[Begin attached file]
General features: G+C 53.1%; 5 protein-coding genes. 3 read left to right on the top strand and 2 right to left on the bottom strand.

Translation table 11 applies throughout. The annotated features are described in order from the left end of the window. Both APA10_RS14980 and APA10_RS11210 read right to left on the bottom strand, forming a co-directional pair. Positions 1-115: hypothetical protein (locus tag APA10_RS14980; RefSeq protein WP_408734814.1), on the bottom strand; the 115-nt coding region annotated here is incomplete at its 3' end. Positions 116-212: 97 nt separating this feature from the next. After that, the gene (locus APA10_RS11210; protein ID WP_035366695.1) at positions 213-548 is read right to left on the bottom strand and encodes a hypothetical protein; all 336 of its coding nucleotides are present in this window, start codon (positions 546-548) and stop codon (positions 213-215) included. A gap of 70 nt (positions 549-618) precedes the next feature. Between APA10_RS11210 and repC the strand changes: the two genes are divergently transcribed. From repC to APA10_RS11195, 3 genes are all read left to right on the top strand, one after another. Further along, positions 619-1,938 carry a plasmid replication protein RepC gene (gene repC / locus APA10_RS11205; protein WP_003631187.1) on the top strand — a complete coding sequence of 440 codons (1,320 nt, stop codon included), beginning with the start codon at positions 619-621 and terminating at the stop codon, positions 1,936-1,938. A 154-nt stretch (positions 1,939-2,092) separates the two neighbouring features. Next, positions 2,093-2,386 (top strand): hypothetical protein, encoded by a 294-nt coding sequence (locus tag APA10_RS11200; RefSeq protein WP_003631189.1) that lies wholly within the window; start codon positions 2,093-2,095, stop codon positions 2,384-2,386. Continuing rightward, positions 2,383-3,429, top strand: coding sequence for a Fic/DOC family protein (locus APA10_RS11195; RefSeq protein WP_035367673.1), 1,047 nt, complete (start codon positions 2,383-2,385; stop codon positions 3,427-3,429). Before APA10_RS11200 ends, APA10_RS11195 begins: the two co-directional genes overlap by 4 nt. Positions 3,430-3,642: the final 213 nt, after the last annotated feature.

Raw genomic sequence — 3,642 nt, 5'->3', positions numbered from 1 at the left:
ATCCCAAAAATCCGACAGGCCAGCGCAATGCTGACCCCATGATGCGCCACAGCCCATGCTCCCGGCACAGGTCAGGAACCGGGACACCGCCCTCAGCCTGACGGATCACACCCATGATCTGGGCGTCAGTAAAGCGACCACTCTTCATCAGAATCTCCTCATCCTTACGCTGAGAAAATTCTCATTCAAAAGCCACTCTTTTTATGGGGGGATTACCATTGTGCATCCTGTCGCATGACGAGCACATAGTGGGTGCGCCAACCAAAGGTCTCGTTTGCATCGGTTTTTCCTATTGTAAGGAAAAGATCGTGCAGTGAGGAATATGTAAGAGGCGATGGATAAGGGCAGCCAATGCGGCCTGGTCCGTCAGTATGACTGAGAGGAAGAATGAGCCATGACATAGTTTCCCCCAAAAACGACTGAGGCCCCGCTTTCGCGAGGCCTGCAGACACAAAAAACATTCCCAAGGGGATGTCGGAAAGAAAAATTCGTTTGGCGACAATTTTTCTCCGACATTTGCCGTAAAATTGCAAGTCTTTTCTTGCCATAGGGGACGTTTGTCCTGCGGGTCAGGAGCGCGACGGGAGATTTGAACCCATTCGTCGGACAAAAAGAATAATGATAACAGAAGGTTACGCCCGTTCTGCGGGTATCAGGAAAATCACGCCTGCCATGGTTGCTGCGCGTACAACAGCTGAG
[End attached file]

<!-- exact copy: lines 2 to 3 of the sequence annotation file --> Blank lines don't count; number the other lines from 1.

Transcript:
Translation table 11 applies throughout. The annotated features are described in order from the left end of the window. Both APA10_RS14980 and APA10_RS11210 read right to left on the bottom strand, forming a co-directional pair. Positions 1-115: hypothetical protein (locus tag APA10_RS14980; RefSeq protein WP_408734814.1), on the bottom strand; the 115-nt coding region annotated here is incomplete at its 3' end. Positions 116-212: 97 nt separating this feature from the next. After that, the gene (locus APA10_RS11210; protein ID WP_035366695.1) at positions 213-548 is read right to left on the bottom strand and encodes a hypothetical protein; all 336 of its coding nucleotides are present in this window, start codon (positions 546-548) and stop codon (positions 213-215) included. A gap of 70 nt (positions 549-618) precedes the next feature. Between APA10_RS11210 and repC the strand changes: the two genes are divergently transcribed. From repC to APA10_RS11195, 3 genes are all read left to right on the top strand, one after another. Further along, positions 619-1,938 carry a plasmid replication protein RepC gene (gene repC / locus APA10_RS11205; protein WP_003631187.1) on the top strand — a complete coding sequence of 440 codons (1,320 nt, stop codon included), beginning with the start codon at positions 619-621 and terminating at the stop codon, positions 1,936-1,938. A 154-nt stretch (positions 1,939-2,092) separates the two neighbouring features. Next, positions 2,093-2,386 (top strand): hypothetical protein, encoded by a 294-nt coding sequence (locus tag APA10_RS11200; RefSeq protein WP_003631189.1) that lies wholly within the window; start codon positions 2,093-2,095, stop codon positions 2,384-2,386. Continuing rightward, positions 2,383-3,429, top strand: coding sequence for a Fic/DOC family protein (locus APA10_RS11195; RefSeq protein WP_035367673.1), 1,047 nt, complete (start codon positions 2,383-2,385; stop codon positions 3,427-3,429). Before APA10_RS11200 ends, APA10_RS11195 begins: the two co-directional genes overlap by 4 nt. Positions 3,430-3,642: the final 213 nt, after the last annotated feature.

Raw genomic sequence — 3,642 nt, 5'->3', positions numbered from 1 at the left: